In the latest edition of Webster’s dictionary, Byk’s photo now appears next to the word schmooze. Now that he takes his show on the road so often and inhabits the Saratoga winner’s circle and paddock so frequently he rarely is seen at a time when he’s not talking to someone or lining up guests. His wife Tina, who doubles as a school teacher and mutual clerk at Saratoga, is often seen somewhere in the vicinity by herself while her husband deftly moves from one conversation to the next. Whenever one asks “Derby Barbie,” as Byk affectionately calls her, “Where’s Steve?” her response is always the same: “I have no idea.”
Perhaps what makes Byk’s unearthly powers even more remarkable is that you can name just about any city or town in America and he’ll tell you where you can go for the best burgers or pizza. When I discovered the greatest egg sandwiches I’ve ever tasted at Wegman’s in Hunt Valley, Md., while covering the Preakness, I later discovered it was Byk who supplied Wegman’s with those eggs – the tastiest and fluffiest I’d ever tasted. Figures.
I often think back to the mid-2000s when I came across a racing website before there were racing websites and blogs. I took notice of it because it was called “Derby Trail.” Well, considering my Blood-Horse column during the winter and spring months was called “Steve Haskin’s Derby Trail,” I couldn’t help but be intrigued. I saw it was run by someone named Steve Byk, who was just getting into racing on a serious level, and there were about 50 members, so as a lark I joined up.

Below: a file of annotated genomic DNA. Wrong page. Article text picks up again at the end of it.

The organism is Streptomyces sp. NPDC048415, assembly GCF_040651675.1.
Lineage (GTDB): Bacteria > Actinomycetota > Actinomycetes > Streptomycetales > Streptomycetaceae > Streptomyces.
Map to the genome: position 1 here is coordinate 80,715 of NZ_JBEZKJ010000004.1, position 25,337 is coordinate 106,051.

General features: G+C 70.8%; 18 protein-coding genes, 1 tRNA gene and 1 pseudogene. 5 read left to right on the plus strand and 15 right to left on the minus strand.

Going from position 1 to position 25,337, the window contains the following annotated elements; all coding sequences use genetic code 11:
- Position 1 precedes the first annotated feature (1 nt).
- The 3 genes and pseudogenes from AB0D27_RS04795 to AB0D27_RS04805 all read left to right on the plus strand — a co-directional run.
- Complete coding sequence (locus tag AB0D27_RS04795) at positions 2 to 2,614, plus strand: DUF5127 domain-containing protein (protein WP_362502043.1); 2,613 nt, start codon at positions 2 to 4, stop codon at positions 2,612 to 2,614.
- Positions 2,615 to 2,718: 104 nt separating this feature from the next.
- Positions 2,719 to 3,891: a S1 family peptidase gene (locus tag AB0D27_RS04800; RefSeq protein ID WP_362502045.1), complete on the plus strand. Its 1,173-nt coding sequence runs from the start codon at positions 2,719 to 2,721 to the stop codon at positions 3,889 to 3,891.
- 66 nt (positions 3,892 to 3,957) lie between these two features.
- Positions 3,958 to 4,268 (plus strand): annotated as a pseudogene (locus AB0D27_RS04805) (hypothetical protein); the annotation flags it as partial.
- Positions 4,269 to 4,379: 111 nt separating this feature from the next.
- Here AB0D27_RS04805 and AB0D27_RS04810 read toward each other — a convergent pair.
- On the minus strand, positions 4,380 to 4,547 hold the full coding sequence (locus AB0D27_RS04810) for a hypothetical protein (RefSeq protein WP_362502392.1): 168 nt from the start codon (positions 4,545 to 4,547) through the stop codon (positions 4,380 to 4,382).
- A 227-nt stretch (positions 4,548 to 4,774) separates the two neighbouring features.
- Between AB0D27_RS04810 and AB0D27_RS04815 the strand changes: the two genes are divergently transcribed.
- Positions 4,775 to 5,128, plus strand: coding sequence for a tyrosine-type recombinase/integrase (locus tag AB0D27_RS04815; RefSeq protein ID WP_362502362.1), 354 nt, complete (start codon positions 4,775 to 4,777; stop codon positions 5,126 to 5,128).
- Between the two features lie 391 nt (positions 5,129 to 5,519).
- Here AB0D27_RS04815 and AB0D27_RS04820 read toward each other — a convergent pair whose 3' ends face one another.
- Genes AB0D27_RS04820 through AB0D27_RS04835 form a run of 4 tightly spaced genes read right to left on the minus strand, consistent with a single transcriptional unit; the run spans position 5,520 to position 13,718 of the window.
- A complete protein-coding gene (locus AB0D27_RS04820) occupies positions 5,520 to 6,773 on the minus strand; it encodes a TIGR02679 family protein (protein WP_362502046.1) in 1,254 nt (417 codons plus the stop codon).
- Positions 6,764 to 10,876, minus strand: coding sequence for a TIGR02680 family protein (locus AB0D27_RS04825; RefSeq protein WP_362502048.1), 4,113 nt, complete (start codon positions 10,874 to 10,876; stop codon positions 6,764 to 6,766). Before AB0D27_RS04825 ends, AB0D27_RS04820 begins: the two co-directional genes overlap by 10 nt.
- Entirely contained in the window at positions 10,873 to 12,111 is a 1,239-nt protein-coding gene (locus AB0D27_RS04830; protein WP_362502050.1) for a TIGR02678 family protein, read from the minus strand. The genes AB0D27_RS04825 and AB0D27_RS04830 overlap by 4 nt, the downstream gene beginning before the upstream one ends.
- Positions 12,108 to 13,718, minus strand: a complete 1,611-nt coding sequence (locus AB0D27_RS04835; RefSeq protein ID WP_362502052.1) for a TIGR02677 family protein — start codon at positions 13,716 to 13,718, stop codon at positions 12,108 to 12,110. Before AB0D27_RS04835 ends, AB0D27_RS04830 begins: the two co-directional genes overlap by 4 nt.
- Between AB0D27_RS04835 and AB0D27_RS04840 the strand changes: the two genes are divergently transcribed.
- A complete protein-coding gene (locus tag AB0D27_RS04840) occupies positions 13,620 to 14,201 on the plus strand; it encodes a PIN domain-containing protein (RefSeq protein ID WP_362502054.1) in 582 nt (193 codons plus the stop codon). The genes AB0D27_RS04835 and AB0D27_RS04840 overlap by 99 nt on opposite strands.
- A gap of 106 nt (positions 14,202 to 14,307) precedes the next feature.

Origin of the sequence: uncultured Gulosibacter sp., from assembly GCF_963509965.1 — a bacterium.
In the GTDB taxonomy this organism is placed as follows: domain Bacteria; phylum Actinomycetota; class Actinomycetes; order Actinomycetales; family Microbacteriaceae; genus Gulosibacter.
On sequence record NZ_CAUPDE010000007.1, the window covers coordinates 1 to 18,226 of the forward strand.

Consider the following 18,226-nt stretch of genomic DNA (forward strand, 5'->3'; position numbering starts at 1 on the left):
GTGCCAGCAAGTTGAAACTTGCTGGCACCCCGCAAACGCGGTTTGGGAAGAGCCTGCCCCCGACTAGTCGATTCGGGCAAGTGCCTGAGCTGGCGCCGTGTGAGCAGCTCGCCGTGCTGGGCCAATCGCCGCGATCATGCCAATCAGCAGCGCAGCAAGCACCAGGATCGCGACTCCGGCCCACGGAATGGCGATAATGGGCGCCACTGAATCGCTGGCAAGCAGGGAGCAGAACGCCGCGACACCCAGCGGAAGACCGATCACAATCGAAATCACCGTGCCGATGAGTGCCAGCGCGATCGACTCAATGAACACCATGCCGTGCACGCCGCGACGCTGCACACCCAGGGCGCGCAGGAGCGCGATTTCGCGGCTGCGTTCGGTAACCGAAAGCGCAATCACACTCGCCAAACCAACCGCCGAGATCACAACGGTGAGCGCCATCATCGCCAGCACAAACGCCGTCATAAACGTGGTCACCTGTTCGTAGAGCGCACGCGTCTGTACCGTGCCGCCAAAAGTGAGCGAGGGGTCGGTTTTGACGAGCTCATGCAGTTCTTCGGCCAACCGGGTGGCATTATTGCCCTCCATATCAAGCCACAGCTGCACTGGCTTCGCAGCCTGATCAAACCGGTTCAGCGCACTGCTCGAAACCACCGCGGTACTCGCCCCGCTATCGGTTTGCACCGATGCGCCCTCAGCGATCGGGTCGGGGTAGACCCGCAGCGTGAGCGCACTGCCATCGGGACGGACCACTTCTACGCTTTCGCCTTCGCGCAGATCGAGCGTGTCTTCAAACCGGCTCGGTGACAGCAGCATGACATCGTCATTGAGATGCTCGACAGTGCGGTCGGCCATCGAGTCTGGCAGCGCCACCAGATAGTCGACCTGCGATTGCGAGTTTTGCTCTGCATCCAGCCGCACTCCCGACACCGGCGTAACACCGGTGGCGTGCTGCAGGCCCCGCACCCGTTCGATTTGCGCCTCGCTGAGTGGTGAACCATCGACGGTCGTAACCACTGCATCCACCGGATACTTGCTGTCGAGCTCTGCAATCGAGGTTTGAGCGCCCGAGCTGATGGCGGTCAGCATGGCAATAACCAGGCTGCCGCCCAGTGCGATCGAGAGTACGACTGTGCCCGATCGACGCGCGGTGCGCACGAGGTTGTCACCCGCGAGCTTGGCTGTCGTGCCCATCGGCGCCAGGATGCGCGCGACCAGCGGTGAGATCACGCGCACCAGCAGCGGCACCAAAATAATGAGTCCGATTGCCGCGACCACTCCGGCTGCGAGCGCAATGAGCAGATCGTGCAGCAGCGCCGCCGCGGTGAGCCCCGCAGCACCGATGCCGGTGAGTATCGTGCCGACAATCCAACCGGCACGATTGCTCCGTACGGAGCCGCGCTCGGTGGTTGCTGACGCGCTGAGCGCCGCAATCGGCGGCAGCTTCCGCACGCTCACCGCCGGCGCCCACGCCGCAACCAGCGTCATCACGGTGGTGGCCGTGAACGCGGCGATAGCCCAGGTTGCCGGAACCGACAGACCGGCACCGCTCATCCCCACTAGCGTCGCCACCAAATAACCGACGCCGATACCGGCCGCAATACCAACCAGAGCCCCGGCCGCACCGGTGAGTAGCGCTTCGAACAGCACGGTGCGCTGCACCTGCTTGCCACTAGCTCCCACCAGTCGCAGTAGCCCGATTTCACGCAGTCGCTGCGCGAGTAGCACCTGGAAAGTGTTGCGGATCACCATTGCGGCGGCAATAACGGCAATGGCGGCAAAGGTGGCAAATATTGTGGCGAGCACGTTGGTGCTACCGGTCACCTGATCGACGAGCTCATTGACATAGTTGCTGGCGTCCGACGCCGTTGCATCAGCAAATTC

Little could I have known that I had latched on to a comet. When Steve had some inside information on a well-known horse I arranged to have him write a short story for Blood-Horse. When word began to trickle out about him, he went on a daily radio on Sirius on which I was a regular guest, then appeared again and again before he came a regular and then co-host before taking over the show in 2007 and turning it into the most informative and most listened to racing radio show in the country. At first he would beg and grovel to get racing’s big names on his show, but in just a few years those same big names were begging to get on, because that meant they had either won a big stakes, had a horse in a big stakes, or were making news in the industry. You weren’t anyone until you were on Byk’s show.